• Industry Feedback Pursuant to a Sources Sought Notice (SSN)

Next, the GAO evaluated the Government’s reliance on the SSN as a reasonable basis for justifying its determination. The pertinent question in the SSN asked the industry for comments and suggestions on the anticipated contract structure along with relevant pricing considerations in comparison to customary commercial practices. The same question requested industry feedback on the potential impacts of the per-ton pricing structure and requested information necessary for contractors to provide fair and reasonable pricing. The Government received seven responses to the SSN, four of which suggested that the Government should adopt a monthly pricing structure as opposed to a per-ton pricing structure. The other three responses were silent on the issue. The GAO found that since none of the respondents identified any current commercial contracts priced on a per-ton basis, it was unreasonable for the Government to conclude that the solicitation’s pricing terms constituted customary commercial practice. The GAO explained that it had expressly held previously that the absence of objections to a solicitation provision did not satisfy the Government’s obligation to demonstrate support for an affirmative determination regarding customary commercial practice. Therefore, the Government could not rely upon the silence of the three respondents as justification for the per-ton pricing provisions reflected a customary commercial practice.

  • Discussions with the Sales Representative

The GAO also determined that the market research conducted by Army personnel at Fort Drum by contacting a sales representative for a trash company in upstate New York did not provide an adequate basis for concluding that the solicitation’s per-ton pricing provisions reflected a customary commercial practice. The GAO pointed out that the record lacked any specific references to commercial waste collection contracts to which the New York trash company was a party. The record similarly lacked documentation from the sales representative or the Fort Drum personnel who contacted him. Finally, the record also did not contain any documents, materials, or information addressing the extent of the sales representative’s expertise and knowledge in determining whether per-ton pricing structures constituted a customary commercial practice in the waste collection industry. Therefore, the GAO rejected the Government’s position that its market research provided a reasonable basis for determining that the price-per-ton provisions in the solicitation were consistent with customary commercial practice. Additionally, since the Government also failed to obtain a waiver for utilizing solicitation provisions that deviated from customary commercial practice, the GAO sustained the incumbent contractor’s protest.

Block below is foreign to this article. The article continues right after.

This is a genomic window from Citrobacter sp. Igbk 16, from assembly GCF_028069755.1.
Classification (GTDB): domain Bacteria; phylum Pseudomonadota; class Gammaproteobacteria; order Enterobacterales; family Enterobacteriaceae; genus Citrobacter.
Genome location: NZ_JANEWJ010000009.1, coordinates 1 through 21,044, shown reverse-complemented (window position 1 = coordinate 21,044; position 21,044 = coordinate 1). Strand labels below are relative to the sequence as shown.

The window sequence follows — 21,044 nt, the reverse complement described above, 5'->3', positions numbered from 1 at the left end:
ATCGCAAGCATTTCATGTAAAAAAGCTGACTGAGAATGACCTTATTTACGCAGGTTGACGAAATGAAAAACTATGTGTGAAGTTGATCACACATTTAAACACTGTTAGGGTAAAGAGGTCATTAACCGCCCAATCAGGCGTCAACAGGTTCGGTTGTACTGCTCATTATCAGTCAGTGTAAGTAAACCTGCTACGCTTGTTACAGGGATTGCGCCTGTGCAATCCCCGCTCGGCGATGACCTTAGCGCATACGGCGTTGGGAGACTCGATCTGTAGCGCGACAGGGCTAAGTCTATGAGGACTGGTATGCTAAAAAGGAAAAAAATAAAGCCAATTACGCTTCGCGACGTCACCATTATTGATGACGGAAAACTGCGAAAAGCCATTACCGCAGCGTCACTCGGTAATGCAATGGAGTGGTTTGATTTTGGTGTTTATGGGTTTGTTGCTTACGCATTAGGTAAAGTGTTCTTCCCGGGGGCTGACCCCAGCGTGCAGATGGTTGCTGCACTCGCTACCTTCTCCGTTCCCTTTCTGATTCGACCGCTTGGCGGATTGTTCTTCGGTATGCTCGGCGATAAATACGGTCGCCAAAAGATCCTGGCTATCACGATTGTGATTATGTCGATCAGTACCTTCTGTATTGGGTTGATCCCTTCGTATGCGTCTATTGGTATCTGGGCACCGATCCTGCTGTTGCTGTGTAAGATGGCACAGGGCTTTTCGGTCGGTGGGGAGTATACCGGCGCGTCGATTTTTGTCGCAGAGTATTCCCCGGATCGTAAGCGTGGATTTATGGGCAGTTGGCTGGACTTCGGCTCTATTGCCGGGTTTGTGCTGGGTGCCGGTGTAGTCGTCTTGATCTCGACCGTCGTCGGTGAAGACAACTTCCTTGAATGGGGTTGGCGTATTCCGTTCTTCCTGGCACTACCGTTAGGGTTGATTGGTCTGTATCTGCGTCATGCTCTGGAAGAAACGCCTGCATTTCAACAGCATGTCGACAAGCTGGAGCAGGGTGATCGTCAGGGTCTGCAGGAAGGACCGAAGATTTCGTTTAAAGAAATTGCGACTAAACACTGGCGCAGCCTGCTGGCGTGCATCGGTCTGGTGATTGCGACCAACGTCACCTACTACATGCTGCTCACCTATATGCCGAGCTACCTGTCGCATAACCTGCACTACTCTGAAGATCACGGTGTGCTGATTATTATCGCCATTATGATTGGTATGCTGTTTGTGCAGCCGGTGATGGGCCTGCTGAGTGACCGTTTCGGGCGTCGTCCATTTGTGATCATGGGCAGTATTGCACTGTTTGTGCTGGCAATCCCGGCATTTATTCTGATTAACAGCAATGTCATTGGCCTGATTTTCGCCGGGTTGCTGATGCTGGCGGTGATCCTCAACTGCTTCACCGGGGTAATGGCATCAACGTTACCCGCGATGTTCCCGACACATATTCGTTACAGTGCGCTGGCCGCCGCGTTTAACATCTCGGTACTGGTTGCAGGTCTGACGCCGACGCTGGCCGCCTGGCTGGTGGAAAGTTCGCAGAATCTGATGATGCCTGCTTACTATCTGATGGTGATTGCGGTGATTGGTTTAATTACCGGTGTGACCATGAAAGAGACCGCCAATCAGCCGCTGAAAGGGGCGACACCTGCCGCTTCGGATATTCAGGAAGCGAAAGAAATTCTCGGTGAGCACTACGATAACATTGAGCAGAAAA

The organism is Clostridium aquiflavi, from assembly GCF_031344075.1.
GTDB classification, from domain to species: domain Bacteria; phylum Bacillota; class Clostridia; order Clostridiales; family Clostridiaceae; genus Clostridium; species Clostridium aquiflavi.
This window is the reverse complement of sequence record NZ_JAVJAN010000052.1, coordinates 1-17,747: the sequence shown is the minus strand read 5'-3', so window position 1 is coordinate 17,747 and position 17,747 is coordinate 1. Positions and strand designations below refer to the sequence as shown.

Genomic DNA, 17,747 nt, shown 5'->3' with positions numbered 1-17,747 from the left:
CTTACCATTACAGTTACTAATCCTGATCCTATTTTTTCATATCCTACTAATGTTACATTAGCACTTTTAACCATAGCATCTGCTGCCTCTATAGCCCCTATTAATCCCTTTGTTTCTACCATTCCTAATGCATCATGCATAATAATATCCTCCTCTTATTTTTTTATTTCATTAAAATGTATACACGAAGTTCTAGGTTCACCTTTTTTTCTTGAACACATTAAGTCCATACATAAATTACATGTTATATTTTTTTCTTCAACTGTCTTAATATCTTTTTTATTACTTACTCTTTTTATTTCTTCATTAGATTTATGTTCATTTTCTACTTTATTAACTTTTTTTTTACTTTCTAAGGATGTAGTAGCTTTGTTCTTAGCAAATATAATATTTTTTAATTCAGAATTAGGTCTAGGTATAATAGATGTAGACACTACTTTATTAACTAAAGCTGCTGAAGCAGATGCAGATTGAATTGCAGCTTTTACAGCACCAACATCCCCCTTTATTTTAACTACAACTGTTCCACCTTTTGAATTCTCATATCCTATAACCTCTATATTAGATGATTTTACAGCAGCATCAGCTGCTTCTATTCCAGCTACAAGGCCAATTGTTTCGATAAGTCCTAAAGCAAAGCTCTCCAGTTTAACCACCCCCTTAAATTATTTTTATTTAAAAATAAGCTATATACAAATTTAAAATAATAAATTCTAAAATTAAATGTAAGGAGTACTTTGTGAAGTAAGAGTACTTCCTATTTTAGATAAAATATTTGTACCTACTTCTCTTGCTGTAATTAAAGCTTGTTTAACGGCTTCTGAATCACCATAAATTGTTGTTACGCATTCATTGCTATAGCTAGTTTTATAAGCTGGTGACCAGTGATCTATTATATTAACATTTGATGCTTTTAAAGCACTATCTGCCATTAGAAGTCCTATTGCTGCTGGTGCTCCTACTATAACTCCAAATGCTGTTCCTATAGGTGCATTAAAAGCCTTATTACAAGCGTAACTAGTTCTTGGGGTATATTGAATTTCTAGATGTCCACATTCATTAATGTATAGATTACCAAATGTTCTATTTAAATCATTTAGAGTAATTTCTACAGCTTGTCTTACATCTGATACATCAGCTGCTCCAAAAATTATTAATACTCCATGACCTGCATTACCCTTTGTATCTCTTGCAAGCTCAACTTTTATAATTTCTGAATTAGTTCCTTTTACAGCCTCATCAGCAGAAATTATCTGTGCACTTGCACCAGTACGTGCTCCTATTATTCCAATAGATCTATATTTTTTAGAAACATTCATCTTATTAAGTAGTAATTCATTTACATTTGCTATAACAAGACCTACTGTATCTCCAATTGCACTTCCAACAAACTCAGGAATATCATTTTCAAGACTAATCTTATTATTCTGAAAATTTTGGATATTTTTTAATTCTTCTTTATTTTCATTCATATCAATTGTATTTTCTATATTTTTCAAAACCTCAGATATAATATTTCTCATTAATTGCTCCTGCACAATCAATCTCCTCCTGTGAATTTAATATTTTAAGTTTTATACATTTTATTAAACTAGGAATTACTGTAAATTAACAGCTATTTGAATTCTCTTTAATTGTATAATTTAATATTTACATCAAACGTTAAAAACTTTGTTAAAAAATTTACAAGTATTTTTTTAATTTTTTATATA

Whenever possible, the government should acquire commercial items using customary practices and standard terms and conditions of the commercial marketplace. Doing so is beneficial to both the Government and contractors because it promotes consistency and establishes reasonable expectations for both parties. If the Government utilizes solicitation terms inconsistent with customary commercial practices, it must justify its deviations by conducting adequate market research that demonstrates that the solicitation’s terms are, in fact, customary commercial practices. Alternatively, the Government must obtain a waiver to alter the terms of the commercial item procurement by demonstrating through market research that its needs can only be met by deviating from the standard terms and conditions of the commercial marketplace. In the absence of such adequate research or waiver, interested prospective contractors may be successful in their pre-award protests that allege the Government’s violation of the FASA and FAR Parts 10 and 12 in commercial item procurements.

This Bid Protests Insight provides a general summary of the applicable law in the practice area and does not constitute legal advice. Contractors wishing to learn more are encouraged to consult the TILLIT LAW PLLC Client Portal or Contact Us to determine how the law would apply in a specific situation.